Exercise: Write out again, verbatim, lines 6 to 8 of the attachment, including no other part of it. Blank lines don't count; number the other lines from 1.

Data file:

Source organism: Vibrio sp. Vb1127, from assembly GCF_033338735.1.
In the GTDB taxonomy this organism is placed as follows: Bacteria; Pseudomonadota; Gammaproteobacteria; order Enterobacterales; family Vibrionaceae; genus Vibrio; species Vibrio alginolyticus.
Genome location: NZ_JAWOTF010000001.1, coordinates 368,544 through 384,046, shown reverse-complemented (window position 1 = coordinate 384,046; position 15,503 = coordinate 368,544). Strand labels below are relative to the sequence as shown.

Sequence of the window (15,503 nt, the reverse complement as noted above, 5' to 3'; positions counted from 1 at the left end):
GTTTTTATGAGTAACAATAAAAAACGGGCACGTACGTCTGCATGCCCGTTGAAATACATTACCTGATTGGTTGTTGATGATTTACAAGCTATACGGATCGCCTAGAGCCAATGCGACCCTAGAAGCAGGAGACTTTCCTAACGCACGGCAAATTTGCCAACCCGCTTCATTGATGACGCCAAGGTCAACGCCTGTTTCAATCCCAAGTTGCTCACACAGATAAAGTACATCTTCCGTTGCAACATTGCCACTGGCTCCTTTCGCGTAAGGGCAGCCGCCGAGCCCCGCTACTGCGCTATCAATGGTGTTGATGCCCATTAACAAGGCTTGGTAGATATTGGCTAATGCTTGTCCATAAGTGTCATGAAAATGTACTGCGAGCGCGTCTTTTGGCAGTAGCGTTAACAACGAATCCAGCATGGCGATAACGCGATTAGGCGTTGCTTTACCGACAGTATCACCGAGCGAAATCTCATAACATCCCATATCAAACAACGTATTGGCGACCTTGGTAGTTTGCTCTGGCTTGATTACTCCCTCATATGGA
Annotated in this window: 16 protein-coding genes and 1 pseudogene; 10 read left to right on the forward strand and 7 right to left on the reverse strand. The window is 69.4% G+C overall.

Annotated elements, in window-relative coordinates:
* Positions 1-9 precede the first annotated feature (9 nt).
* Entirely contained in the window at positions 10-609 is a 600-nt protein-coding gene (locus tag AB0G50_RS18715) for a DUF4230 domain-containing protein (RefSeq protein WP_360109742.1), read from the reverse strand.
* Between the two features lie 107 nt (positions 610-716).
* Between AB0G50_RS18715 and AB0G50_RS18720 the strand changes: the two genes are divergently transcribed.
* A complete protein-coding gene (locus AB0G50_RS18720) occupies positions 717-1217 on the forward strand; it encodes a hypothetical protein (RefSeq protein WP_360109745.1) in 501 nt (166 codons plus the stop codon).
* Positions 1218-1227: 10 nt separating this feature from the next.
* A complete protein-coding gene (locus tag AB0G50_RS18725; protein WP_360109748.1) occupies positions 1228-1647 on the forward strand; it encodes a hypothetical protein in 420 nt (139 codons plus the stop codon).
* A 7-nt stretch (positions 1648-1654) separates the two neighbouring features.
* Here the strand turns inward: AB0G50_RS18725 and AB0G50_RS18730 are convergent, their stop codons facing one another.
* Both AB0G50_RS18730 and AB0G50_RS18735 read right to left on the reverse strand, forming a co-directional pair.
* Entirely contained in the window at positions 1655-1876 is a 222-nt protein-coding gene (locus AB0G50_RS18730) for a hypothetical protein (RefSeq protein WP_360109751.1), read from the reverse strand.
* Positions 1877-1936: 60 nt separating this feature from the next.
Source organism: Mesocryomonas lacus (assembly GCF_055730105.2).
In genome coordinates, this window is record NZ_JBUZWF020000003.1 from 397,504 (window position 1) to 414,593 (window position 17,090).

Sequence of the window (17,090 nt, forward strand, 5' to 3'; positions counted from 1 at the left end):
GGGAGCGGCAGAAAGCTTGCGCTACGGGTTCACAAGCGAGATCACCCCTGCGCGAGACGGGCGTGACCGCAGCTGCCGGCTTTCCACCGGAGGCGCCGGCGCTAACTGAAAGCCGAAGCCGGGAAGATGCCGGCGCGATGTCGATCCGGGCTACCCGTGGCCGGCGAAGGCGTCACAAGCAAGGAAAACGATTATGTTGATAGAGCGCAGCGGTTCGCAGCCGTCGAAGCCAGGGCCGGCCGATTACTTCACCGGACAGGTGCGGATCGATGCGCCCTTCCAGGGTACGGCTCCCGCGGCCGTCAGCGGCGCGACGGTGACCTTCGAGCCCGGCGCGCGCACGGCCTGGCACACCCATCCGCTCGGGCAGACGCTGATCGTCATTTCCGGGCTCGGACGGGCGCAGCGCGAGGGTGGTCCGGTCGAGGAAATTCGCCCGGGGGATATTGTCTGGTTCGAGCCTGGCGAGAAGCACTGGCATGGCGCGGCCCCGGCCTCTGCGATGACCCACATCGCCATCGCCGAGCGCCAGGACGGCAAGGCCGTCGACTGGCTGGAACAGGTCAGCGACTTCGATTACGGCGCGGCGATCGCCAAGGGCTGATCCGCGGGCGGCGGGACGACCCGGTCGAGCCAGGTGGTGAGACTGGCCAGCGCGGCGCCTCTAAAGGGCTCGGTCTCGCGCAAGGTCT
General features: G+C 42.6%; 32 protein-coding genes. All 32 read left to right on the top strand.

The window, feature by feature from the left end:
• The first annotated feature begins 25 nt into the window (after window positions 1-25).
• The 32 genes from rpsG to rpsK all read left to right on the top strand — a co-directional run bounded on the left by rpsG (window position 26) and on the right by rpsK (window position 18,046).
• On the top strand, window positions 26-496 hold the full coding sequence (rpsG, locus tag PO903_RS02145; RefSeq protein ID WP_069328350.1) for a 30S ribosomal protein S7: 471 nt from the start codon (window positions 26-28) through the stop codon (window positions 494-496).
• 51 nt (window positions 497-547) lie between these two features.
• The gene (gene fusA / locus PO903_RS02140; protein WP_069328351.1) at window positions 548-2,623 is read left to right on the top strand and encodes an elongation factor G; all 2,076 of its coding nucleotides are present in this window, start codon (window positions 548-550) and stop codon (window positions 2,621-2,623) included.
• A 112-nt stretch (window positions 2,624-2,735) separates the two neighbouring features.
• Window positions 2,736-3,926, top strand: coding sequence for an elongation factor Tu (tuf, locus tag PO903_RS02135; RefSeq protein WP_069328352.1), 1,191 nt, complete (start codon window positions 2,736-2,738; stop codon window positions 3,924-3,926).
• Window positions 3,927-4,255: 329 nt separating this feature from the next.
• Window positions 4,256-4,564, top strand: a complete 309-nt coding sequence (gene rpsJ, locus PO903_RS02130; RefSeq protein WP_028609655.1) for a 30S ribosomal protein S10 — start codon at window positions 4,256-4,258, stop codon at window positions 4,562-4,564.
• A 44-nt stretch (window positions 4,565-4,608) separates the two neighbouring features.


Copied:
Annotated in this window: 16 protein-coding genes and 1 pseudogene; 10 read left to right on the forward strand and 7 right to left on the reverse strand. The window is 69.4% G+C overall.

Annotated elements, in window-relative coordinates:
* Positions 1-9 precede the first annotated feature (9 nt).